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coverpic flag Scotland - Full Moon 87 - 11/09/03

Belle And Sebastian
Dear Catastrophe Waitress
Rough Trade

As I went over to the counter to buy the first new Belle and Sebastian offering in three years (excluding the Storytelling movie soundtrack that in my opinion is best forgotten) I was feeling excitement and trepidation. After all Belle and Sebastian (known henceforth as B&S) is one of my favourite bands, if not my favourite one, and there is nothing I'd like to see less than them sinking into an oblivion of artists past their peak, forced to do Vegas shows or worse. Luckily B&S seem to want to avoid that stage, as their new album, Dear Catastrophe Waitress, is as affecting and accomplished as in their days of yore.

Well, it could be a bit of an overstatement to say that they want to avoid a Las Vegas stage, due to the fact that in many of their arrangements on this album they have a tendency to sound like something akin to Barry Manilow's "Copa Cabana", mixed together with traditional B&S elements. The songs arrangement sounds more often than not upbeat and optimistic, replacing the gently strumming acoustic guitars and wry acoustic arrangements of previous albums with full, much more prominent arrangements, with conga drums and electric guitars spewing out catchy hooks. Thus on the first track of the album (Step Into My Office Baby), instead of starting with hushed up, breathy vocals of Stuart Murdoch in the way that the bands two greatest records start (The Boy With The Arab Strap and If You're Feeling Sinister) starts with a swirling, lone, almost comic trumpet note.

From the names of the songs ("I'm a Cuckoo", "Stay Loose", "If She Wants Me", etc.) it might seem that this album will be much lighter in content and less complex in its lyrics than previous B&S offerings, and it is true in a way. The lyrics on this album are thoroughly soaked with camp (with the notable exception of Lord Anthony, a quiet ballad in the style of more classic B&S). But in my opinion Stuart Murdoch's greatness of as a lyricist (and poet) shines through in this album equally and even more than in previous albums exactly because of the fact that even due to the many campy lines (and let me tell you, rhymes like "I'd rather be in Tokyo/I'd rather listen to Thin Lizzy-oh" are hilarious), the songs contain tangible emotions, and moreover manage to actually touch me. Only Stuart Murdoch can manage to pull off the Tokyo line mentioned above and then switch to bittersweet sentiment with a line like "I see a wilderness for you and me/punctuated by philosophy!" (All in the same song, I'm a Cuckoo). And albeit the supposed lighter atmosphere thoughts about love, mortality and accomplishment ("If I could do just one near perfect thing I'd be happy/ They'd write it on my grave or when they scatter my ashes" from "If She Wants Me") still circulate through Stuart Murdoch's head and pen.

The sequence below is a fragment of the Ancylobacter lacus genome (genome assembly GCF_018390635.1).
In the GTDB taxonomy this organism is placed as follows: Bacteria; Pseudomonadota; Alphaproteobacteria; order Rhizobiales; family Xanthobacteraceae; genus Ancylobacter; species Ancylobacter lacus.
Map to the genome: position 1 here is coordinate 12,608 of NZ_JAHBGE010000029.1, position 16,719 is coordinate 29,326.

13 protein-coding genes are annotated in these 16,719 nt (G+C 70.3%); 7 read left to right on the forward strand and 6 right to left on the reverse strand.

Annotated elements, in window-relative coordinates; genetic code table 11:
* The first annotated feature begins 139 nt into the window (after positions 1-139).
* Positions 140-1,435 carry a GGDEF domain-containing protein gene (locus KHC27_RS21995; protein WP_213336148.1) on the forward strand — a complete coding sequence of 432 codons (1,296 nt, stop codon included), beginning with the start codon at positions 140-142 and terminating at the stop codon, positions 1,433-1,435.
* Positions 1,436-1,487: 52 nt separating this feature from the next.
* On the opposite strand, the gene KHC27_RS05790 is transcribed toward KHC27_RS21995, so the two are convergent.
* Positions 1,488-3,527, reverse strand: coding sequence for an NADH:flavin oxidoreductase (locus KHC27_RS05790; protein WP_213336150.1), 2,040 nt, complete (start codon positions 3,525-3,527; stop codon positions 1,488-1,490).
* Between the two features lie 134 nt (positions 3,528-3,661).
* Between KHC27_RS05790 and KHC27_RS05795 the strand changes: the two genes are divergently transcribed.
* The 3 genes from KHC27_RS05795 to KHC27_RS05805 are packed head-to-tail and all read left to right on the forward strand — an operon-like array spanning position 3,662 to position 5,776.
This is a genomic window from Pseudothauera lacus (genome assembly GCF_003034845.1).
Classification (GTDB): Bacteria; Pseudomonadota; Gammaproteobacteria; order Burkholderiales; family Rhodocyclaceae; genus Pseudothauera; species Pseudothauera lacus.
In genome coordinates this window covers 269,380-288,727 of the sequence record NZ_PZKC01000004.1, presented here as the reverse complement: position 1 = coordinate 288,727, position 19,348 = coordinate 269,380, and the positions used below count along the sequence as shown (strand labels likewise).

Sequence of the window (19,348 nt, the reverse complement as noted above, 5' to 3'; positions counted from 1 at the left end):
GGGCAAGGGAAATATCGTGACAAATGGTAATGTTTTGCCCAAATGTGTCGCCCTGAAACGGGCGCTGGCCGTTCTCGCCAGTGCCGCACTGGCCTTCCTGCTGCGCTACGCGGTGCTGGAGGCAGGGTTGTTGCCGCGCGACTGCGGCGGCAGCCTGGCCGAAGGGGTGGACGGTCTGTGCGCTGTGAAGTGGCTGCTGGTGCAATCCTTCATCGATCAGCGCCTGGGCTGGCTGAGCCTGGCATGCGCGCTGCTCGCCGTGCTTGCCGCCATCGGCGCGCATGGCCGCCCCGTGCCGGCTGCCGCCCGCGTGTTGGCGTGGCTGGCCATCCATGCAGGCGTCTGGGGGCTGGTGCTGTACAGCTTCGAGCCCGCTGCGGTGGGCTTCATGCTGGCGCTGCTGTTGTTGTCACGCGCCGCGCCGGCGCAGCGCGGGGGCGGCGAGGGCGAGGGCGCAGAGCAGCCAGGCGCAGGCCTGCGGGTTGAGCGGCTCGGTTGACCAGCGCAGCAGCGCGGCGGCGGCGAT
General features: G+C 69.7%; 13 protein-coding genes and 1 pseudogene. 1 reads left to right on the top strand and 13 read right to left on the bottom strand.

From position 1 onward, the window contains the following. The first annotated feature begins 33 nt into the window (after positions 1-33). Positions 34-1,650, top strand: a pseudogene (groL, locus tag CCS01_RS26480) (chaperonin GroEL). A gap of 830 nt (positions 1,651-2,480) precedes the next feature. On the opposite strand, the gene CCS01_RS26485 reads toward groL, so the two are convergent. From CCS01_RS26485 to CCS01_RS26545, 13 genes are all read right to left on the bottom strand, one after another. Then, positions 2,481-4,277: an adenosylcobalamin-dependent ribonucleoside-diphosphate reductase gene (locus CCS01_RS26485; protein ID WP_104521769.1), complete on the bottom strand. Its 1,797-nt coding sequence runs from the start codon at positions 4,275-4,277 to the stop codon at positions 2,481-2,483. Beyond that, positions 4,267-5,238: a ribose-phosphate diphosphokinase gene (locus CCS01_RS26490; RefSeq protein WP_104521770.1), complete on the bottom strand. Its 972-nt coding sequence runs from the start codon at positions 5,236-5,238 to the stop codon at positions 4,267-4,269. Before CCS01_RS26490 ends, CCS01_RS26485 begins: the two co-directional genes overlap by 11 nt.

Belle and Sebastian changed. It is a natural process for a band that never could quite settle down on one particular sound, constantly modifying and ameliorating it. Dear Catastrophe Waitress, with its songs that feel as familiar and accessible as comfortable blankets, settles down on a genre that is louder, campier and farther from the folky ways of previous B&S albums, but it still has more than enough of the classic bittersweet, melancholy romantic spirit of the band (not to mention some absolutely wonderful and unforgettable songs) to make it the best Belle and Sebastian album since If You're Feeling Sinister.

Copyright © 2003 Dan Ershov e-mail address

You may also want to check out our Belle & Sebastian articles/reviews: 3.. 6.. 9 Seconds Of Light, Belle and Sebastian Write About Love, Dog on Wheels, Girls In Peacetime Want to Dance, Greek Theatre, UC Berkeley, CA, 22.08.2003, Lazy Line Painter Jane, The Life Pursuit, The Third Eye Centre, Warfield Theater, San Francisco, USA, 9.9.01.

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